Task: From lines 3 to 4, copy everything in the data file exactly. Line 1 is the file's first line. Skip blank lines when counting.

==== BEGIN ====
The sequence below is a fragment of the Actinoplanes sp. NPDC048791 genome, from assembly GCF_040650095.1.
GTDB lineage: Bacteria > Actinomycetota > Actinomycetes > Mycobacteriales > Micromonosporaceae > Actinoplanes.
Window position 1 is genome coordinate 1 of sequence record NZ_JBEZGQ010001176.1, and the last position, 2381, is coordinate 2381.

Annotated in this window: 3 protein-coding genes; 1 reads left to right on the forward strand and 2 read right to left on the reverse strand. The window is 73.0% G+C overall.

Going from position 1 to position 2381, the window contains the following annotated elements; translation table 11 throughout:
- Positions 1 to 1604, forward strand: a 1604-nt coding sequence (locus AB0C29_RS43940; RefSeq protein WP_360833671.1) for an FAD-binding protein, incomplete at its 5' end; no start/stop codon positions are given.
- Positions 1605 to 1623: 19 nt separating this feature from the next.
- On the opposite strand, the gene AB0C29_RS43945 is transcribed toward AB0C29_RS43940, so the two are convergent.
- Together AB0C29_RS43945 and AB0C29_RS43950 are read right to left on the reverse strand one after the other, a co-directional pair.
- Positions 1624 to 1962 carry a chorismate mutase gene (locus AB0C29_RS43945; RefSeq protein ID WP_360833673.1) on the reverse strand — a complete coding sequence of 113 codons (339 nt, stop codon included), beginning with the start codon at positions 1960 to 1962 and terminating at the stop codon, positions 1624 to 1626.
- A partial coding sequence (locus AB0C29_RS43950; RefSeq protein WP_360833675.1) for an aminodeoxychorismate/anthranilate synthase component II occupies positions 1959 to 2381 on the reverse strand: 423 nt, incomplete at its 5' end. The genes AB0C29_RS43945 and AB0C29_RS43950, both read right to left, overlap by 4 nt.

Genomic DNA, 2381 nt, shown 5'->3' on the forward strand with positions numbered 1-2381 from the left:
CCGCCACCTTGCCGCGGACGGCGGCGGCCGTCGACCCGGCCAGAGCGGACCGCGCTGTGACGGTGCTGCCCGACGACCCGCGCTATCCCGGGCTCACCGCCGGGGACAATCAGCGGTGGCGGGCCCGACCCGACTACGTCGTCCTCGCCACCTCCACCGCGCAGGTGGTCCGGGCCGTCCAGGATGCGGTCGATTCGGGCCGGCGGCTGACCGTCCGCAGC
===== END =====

Window position 1 is genome coordinate 1 of sequence record NZ_JBEZGQ010001176.1, and the last position, 2381, is coordinate 2381.

Annotated in this window: 3 protein-coding genes; 1 reads left to right on the forward strand and 2 read right to left on the reverse strand. The window is 73.0% G+C overall.